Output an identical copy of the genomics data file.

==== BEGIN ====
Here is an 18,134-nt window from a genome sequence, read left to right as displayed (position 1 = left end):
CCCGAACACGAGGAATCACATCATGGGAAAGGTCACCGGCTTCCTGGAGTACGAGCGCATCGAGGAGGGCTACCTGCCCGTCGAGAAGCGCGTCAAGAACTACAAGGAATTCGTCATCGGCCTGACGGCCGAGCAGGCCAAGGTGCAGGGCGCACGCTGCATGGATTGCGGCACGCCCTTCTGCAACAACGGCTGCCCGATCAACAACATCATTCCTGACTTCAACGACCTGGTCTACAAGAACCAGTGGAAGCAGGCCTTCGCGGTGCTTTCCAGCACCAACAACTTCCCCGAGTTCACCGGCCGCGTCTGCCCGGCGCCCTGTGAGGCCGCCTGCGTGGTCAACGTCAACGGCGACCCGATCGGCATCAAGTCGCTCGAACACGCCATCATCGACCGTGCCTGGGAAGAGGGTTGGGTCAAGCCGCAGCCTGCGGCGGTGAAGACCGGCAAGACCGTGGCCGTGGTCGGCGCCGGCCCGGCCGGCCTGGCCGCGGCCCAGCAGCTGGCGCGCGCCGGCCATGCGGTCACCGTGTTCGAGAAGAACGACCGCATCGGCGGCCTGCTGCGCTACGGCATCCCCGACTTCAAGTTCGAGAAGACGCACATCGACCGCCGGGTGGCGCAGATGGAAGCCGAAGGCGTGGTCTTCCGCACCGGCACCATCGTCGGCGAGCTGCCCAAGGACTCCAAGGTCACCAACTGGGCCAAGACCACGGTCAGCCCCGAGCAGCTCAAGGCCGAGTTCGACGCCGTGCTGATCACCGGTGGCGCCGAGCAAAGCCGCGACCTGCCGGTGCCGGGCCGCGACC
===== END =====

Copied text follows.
Here is an 18,134-nt window from a genome sequence, read left to right as displayed (position 1 = left end):
CCCGAACACGAGGAATCACATCATGGGAAAGGTCACCGGCTTCCTGGAGTACGAGCGCATCGAGGAGGGCTACCTGCCCGTCGAGAAGCGCGTCAAGAACTACAAGGAATTCGTCATCGGCCTGACGGCCGAGCAGGCCAAGGTGCAGGGCGCACGCTGCATGGATTGCGGCACGCCCTTCTGCAACAACGGCTGCCCGATCAACAACATCATTCCTGACTTCAACGACCTGGTCTACAAGAACCAGTGGAAGCAGGCCTTCGCGGTGCTTTCCAGCACCAACAACTTCCCCGAGTTCACCGGCCGCGTCTGCCCGGCGCCCTGTGAGGCCGCCTGCGTGGTCAACGTCAACGGCGACCCGATCGGCATCAAGTCGCTCGAACACGCCATCATCGACCGTGCCTGGGAAGAGGGTTGGGTCAAGCCGCAGCCTGCGGCGGTGAAGACCGGCAAGACCGTGGCCGTGGTCGGCGCCGGCCCGGCCGGCCTGGCCGCGGCCCAGCAGCTGGCGCGCGCCGGCCATGCGGTCACCGTGTTCGAGAAGAACGACCGCATCGGCGGCCTGCTGCGCTACGGCATCCCCGACTTCAAGTTCGAGAAGACGCACATCGACCGCCGGGTGGCGCAGATGGAAGCCGAAGGCGTGGTCTTCCGCACCGGCACCATCGTCGGCGAGCTGCCCAAGGACTCCAAGGTCACCAACTGGGCCAAGACCACGGTCAGCCCCGAGCAGCTCAAGGCCGAGTTCGACGCCGTGCTGATCACCGGTGGCGCCGAGCAAAGCCGCGACCTGCCGGTGCCGGGCCGCGACC